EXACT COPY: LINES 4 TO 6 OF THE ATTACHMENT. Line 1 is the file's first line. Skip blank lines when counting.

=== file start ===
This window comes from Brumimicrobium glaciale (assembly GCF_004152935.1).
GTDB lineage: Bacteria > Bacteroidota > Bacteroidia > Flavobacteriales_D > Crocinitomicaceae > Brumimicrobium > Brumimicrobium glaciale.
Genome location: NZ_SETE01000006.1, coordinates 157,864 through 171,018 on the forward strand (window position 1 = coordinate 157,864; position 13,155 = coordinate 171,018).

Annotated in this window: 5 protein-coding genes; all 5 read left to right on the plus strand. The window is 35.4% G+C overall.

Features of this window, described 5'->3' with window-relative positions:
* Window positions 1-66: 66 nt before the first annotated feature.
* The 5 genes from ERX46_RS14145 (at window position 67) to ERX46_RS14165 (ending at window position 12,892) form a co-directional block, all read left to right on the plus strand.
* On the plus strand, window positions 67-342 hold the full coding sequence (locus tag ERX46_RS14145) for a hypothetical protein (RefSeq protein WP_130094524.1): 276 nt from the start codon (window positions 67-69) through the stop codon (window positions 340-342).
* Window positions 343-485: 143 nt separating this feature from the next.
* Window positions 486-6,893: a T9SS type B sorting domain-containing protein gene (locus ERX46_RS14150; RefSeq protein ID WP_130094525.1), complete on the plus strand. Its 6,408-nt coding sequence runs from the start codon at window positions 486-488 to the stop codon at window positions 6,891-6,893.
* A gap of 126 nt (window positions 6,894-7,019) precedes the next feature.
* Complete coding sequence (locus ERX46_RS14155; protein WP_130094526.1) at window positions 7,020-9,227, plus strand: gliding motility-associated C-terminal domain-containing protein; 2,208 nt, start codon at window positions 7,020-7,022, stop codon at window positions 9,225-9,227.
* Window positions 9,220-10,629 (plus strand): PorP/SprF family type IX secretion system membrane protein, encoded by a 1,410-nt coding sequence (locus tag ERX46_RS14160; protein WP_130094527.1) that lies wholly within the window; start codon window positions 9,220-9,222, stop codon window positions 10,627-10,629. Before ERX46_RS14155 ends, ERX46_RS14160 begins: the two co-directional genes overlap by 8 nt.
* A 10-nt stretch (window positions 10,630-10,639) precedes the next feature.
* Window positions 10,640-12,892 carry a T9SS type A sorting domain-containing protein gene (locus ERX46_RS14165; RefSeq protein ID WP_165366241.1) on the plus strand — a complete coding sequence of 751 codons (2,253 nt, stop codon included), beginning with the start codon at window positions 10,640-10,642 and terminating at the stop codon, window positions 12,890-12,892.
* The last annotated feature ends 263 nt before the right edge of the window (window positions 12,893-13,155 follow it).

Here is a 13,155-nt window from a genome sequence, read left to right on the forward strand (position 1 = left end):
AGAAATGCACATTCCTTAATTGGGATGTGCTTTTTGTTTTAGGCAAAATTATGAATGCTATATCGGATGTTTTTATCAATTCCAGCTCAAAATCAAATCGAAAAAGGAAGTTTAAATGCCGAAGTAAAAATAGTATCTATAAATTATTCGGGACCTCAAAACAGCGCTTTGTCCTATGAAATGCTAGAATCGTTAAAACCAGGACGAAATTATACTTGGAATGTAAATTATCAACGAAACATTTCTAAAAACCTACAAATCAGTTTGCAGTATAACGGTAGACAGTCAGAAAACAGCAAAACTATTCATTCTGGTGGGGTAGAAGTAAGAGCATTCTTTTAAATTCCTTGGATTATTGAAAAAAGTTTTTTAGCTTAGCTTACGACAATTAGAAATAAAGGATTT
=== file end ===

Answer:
Annotated in this window: 5 protein-coding genes; all 5 read left to right on the plus strand. The window is 35.4% G+C overall.

Features of this window, described 5'->3' with window-relative positions:
* Window positions 1-66: 66 nt before the first annotated feature.